Animals is one of Pink Floyds most political albums. It is a reflection upon today?s capitalist and communist governments, and the people who lead them. It was loosely based on George Orwell?s novel ?Animal Farm? however there are many differences which make this album much more than an aural reproduction of Orwell?s novel.
Pigs on the Wing (both parts) is a love song written by Roger Waters for his wife at the time. It features a soft acoustic rhythm guitar and simple lyrics. It describes how his life would be dull without her. It is interesting to note that Roger refers to himself as a dog in the song. This is a reflection upon his greed and bad deeds.
The song Dogs describes the nature of businessmen, or industrial leaders. It portrays them as ruthless men who use their charm and charisma to gain material wealth. The song comments on how they backstab and use people. Dogs then shows us that all the wealth and power that the dogs have gained can not save them in the end because it is the very own wealth and power that the dogs have fought for that drags them down.
Pigs features some of the most memorable lyrics on the album. This song is about politicians. It reflects upon their greed to some extent, however it does not portray them to be as ruthless or even as charismatic as dogs. Instead the pigs are openly untrustworthy and malevolent.
The final types of people are the sheep. The sheep represent the common people who are ruled over by the pigs and the dogs. This song reflects upon the people?s ignorance, and what happens when they find out what is really in store for them. The people revolt and remove the government from power, however a new one steps in and the cycle starts over again.
This album presents a bleak outlook on life, and it warns us that our own lives are well on the way to becoming those of the sheep.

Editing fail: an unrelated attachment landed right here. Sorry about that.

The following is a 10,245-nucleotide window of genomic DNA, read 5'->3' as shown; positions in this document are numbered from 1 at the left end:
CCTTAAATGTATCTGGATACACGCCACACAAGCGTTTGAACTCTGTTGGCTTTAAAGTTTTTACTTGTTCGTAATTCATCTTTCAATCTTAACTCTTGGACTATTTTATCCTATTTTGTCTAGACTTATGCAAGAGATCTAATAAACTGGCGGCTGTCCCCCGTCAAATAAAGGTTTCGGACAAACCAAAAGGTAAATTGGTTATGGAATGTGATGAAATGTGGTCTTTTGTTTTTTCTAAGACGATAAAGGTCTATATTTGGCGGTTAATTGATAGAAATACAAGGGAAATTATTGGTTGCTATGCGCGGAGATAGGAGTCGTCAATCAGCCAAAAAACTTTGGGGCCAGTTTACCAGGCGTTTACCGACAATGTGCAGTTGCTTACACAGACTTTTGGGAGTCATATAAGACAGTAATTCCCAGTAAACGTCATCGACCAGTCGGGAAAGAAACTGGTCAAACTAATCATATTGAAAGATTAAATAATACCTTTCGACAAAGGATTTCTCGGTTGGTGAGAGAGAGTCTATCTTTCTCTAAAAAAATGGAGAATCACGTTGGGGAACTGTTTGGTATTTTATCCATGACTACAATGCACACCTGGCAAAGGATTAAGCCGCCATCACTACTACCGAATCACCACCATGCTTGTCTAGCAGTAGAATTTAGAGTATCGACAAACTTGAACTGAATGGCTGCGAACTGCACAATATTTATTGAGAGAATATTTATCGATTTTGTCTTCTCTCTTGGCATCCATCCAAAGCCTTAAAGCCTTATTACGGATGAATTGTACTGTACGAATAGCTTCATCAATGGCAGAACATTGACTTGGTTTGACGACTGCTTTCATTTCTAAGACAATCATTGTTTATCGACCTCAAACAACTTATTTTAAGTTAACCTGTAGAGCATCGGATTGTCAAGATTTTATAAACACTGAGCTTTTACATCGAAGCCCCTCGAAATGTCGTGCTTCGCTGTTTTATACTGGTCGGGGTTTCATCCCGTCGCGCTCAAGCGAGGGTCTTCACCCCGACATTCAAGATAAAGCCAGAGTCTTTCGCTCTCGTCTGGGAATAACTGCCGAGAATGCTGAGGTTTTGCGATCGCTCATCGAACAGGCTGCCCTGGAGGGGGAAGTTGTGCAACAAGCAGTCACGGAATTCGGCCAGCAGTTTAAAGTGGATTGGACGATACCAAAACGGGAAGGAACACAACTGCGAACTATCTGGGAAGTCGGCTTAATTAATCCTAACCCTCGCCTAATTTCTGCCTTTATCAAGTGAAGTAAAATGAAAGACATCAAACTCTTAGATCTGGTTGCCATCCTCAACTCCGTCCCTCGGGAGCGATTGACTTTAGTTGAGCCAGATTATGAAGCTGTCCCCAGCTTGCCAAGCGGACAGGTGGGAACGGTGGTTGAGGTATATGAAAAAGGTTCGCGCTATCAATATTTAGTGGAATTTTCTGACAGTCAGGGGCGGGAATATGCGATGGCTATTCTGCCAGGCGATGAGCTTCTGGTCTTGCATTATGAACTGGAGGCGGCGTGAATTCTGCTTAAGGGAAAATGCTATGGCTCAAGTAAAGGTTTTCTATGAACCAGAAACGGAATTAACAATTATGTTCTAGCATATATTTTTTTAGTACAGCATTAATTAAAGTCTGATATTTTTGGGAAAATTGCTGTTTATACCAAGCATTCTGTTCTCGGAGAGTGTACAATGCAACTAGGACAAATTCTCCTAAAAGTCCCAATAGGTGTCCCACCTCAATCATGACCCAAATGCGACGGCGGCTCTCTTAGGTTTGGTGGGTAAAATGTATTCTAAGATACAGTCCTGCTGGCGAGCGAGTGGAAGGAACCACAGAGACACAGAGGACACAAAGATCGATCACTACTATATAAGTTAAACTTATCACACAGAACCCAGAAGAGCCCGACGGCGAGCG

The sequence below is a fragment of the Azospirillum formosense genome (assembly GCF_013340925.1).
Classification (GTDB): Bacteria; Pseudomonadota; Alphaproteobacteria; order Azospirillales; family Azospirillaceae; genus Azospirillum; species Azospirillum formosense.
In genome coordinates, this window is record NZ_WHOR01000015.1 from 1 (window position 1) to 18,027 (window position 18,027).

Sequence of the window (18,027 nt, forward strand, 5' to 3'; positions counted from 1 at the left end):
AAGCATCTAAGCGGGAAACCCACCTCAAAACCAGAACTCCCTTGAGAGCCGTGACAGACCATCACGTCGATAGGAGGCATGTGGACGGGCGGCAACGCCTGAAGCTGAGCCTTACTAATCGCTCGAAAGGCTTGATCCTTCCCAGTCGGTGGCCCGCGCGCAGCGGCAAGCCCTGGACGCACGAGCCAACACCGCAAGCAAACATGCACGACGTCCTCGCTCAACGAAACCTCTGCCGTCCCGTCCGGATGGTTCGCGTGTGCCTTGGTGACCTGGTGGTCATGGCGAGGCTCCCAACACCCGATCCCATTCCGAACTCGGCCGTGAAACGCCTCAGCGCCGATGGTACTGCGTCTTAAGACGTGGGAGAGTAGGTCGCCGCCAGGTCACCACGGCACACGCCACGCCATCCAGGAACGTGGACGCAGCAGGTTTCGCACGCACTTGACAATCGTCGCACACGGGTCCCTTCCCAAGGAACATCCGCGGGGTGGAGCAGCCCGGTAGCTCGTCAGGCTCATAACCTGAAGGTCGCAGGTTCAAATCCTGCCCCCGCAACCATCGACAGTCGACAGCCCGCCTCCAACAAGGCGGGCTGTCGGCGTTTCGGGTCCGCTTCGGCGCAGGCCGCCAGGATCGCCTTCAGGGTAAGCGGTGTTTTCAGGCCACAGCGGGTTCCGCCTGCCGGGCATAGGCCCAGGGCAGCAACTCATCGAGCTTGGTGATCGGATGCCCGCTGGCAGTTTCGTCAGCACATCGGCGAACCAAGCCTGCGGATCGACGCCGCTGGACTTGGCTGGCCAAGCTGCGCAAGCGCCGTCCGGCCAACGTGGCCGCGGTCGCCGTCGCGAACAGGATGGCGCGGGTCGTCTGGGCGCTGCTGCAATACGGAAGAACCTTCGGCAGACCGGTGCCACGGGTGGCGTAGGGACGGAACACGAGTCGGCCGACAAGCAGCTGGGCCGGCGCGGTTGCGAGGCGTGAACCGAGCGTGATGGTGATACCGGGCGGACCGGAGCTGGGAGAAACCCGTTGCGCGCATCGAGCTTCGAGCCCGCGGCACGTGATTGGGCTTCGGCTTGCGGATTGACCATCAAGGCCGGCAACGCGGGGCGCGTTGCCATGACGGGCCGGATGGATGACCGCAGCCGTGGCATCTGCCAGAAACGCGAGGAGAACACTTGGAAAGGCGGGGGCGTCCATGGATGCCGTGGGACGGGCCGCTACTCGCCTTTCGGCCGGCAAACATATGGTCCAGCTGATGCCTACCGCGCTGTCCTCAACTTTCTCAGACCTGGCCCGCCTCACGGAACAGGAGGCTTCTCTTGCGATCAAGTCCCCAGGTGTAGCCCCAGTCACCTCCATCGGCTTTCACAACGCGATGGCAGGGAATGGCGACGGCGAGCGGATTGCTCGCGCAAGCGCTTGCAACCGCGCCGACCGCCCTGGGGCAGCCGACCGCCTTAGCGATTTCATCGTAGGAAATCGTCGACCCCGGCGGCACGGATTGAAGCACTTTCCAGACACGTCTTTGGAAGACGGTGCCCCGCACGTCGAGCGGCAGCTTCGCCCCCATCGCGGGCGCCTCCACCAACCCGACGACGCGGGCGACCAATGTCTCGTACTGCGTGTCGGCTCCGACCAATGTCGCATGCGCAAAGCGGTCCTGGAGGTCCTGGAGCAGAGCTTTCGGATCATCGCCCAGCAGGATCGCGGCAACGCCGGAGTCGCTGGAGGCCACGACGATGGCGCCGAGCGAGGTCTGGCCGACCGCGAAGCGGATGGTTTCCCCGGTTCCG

I based my interpretations off of the lyrics. The lyrics can be found at: http://www.pink-floyd-lyrics.com
Some facts from www.songfacts.com:
Roger Waters wrote this about Mary Whitehouse, a British woman who led a movement to keep sex off TV. He felt Whitehouse had no right to decide what other people should watch.
Along with dogs and sheep, pigs are one of 3 animals represented on the album. The pigs represent people, like Whitehouse, who feel they are the moral authorities. The sheep are the people who obey the pigs and believe that it is the "Christian" thing to do and are just your normal, hard working innocent bystanders. Dogs are people who are against the pigs and are back stabbers. (thanks, Lee - Durham, NC)
The album cover shows a giant inflatable pig drifting above a London power station. During the shoot, the pig broke free, where it caused chaos as it floated near Heathrow airport. It went up about 18,000 feet before coming down in a farm in Kent. They never did get the shot, and ended up compositing 2 pictures for the cover.
The giant, inflatable pig became a part of their live show. They brought it out whenever they played this.
When the band toured without Roger Waters in 1987, they used an inflatable pig that was altered to have a huge penis. The band claimed they did it because Waters had the original idea for the pig and they did not want him to sue for copyright infringement. Waters was furious when the band continued on after he left.
Probably the closest thing to a love song Floyd has ever made. The Floyd were noted as being more political in their lyrics than anything.